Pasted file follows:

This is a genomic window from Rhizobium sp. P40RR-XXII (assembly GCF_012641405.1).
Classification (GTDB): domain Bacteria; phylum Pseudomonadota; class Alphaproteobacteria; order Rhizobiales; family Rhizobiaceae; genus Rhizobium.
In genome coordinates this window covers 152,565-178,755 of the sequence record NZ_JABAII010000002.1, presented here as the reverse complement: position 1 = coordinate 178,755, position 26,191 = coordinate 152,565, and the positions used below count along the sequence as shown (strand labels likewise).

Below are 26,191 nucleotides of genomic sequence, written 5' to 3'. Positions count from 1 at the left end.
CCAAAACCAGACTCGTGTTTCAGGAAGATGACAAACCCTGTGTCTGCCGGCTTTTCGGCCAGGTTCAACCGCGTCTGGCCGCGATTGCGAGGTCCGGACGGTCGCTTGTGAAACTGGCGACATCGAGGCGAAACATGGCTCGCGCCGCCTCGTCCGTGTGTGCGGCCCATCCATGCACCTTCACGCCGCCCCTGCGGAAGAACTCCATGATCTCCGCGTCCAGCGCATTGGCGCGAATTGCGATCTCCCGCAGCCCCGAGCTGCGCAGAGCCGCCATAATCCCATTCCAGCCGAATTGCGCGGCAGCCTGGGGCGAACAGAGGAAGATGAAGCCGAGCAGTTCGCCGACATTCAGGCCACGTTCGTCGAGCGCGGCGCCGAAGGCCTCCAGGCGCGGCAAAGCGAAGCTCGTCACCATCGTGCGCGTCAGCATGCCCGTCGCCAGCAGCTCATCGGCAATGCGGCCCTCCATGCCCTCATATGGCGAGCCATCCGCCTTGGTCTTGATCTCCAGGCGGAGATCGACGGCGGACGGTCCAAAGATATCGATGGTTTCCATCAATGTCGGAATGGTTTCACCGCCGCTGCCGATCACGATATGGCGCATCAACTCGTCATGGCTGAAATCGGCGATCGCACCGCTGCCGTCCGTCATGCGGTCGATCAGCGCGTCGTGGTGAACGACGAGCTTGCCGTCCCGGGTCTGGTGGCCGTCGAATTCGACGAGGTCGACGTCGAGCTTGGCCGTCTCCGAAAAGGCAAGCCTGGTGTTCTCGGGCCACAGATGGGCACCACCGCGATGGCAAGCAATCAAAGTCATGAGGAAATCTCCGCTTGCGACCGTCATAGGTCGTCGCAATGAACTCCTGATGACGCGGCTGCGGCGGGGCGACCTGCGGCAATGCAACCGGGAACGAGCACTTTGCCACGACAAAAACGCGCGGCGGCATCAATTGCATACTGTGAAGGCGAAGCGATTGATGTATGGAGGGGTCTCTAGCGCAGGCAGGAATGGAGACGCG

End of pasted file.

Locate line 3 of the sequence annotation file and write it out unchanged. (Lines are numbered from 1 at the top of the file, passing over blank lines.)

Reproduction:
In genome coordinates this window covers 152,565-178,755 of the sequence record NZ_JABAII010000002.1, presented here as the reverse complement: position 1 = coordinate 178,755, position 26,191 = coordinate 152,565, and the positions used below count along the sequence as shown (strand labels likewise).